It wasn't easy, but 9th graders at Winter Park High School in Florida have drafted a $182 billion savings plan to balance the federal budget.
Their work so impressed U.S. Sen. Bob Graham, D-Fla., that he slated a two-hour visit to the school late last week.
The fantasy budget proposal began when a Washington correspondent for an Orlando, Fla., newspaper challenged readers to find ways to cut this year's $176 billion federal deficit.
When the results were published in The Orlando Sentinel, the writer, Craig Crawford, said the students got "piping hot mad" because readers wanted to cut college-loan programs by 53 percent while sparing Social Security and Medicare.
When the students complained, he invited them to do better.
With calculators, pens, and axes in hand, 84 students in Larry Storch's three economics classes went to work.
They proposed cutting Medicare by 17 percent and Social Security by 10 percent. Defense would take the biggest hit, with a 20 percent reduction.
"They were thoughtful and debated it before their final proposal," Mr. Storch said of his students.
When Mr. Crawford earlier this month published the students' plan and the rationale behind their cuts, he sparked another rhetorical brush fire between the generations.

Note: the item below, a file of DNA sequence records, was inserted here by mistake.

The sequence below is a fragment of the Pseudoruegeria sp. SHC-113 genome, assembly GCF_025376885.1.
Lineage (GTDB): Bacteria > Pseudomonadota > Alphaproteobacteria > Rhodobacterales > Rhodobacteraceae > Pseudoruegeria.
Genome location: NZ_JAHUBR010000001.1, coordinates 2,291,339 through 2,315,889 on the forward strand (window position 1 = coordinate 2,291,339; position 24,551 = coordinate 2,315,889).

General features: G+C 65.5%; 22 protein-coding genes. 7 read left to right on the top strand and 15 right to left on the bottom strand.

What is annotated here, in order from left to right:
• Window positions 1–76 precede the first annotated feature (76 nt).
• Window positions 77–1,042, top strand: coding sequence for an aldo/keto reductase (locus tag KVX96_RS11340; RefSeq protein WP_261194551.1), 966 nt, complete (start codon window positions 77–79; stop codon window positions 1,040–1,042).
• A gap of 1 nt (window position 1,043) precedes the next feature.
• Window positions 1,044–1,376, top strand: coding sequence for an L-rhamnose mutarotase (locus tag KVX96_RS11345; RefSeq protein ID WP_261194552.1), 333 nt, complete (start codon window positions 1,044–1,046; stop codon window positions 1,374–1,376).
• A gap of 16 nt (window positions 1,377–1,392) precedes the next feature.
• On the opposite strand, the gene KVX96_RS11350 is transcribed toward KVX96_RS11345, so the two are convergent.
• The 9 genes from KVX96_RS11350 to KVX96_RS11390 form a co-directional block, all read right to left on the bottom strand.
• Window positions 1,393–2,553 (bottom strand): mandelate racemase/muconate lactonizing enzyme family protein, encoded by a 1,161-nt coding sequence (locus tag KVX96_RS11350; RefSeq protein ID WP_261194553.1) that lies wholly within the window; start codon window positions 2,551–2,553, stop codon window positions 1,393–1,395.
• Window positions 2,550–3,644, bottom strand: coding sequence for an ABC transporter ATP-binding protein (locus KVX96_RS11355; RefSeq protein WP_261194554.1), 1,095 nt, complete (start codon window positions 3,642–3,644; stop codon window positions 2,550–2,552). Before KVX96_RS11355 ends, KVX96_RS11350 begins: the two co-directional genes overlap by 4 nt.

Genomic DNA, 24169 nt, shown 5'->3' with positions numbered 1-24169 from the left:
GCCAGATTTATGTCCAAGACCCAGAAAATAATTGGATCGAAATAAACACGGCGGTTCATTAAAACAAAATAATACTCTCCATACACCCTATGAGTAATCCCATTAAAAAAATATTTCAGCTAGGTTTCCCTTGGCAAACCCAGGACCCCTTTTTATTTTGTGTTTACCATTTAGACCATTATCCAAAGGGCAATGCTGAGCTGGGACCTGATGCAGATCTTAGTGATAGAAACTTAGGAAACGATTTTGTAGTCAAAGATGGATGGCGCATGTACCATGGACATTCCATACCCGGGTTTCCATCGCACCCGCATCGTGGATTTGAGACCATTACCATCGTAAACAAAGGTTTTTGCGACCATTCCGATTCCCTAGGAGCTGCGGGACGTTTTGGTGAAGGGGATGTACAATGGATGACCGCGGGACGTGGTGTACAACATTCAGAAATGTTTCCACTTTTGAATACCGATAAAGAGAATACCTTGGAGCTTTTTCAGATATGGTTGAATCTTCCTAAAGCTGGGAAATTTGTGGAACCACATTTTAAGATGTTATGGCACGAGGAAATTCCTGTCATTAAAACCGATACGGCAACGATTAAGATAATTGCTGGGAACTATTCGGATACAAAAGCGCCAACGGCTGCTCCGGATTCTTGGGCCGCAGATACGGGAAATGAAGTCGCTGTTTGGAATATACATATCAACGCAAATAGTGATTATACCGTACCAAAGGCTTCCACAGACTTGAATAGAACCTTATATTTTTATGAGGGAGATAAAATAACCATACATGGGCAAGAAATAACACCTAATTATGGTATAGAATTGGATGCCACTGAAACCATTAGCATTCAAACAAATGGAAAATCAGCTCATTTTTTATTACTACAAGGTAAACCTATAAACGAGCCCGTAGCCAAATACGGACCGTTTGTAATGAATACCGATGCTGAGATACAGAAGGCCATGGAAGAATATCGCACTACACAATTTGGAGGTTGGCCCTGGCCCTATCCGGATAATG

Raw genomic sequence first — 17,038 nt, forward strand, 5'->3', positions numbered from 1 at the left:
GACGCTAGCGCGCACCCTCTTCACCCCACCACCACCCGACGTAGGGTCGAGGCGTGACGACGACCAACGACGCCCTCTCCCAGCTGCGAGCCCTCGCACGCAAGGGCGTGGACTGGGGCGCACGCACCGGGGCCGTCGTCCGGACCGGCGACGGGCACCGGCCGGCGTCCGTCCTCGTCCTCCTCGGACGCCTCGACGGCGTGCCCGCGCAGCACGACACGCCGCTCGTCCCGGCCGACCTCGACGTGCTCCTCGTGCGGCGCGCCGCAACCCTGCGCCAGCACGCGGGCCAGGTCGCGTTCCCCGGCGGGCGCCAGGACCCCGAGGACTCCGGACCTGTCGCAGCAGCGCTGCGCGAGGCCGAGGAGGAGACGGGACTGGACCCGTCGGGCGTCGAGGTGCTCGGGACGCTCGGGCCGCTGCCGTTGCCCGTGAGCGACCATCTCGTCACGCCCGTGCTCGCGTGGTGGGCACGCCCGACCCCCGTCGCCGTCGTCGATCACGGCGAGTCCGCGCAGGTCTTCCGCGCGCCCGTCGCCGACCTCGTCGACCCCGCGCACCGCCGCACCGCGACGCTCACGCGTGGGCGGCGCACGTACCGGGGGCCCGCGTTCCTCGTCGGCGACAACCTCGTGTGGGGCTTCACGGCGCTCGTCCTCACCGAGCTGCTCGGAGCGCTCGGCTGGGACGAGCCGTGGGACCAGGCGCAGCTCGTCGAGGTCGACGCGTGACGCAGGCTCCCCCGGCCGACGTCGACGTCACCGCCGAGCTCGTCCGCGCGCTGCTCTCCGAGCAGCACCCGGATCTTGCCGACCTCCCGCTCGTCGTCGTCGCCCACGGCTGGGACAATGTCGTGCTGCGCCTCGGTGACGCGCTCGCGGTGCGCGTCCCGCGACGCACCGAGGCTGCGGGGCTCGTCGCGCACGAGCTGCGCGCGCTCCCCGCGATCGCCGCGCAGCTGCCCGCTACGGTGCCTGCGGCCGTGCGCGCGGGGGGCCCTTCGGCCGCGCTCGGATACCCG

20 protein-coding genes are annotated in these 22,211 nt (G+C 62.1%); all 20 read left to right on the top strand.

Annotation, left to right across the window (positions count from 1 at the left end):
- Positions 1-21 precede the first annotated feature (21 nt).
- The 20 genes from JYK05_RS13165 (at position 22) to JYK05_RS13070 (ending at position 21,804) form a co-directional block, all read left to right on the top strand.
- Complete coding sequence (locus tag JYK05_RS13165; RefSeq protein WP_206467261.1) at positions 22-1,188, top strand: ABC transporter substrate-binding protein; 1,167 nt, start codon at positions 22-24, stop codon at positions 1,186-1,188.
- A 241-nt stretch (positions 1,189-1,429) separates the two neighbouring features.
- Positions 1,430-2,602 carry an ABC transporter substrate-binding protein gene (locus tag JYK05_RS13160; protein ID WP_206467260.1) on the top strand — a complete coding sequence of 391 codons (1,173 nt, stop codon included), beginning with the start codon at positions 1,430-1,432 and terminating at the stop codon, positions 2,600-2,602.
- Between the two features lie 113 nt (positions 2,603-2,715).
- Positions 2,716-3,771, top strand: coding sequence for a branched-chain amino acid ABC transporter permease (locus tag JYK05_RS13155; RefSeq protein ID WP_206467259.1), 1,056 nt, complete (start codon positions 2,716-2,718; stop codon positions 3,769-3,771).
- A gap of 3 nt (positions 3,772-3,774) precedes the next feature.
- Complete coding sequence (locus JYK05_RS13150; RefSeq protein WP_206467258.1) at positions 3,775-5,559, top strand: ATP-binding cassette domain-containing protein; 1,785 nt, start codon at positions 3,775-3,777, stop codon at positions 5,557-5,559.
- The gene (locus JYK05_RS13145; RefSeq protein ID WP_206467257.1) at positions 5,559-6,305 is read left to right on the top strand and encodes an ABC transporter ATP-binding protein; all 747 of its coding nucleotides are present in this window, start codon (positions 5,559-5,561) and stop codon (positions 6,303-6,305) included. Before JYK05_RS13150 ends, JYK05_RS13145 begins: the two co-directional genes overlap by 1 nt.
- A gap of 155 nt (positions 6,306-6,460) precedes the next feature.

"Farm subsidies--that was the category that was the most puzzling to us, making us wonder why the government was spending so much money on such a cause," wrote students Annie Shulz and Mimi Dugout.
Katie Wood said she wanted to cut $45 billion from federal salaries because "I feel the politicians get paid way too much to just sit there and argue over the chicken or the egg."
"The first thing we did was cut Medicare by $115 billion because it is basically useless to spend so much money on a group of people who are going to die soon anyway," one student wrote.
That comment in particular angered local retirees, many of whom phoned the school or wrote letters to protest, Mr. Storch said. Still, he said the reaction was part of the learning experience for his students.
In his visit, Senator Graham was likely to find at least one area of agreement with student Cheryl Thompson.
"We cannot successfully cut the budget satisfying the whole nation," she concluded.
--Robert C. Johnston
Vol. 14, Issue 22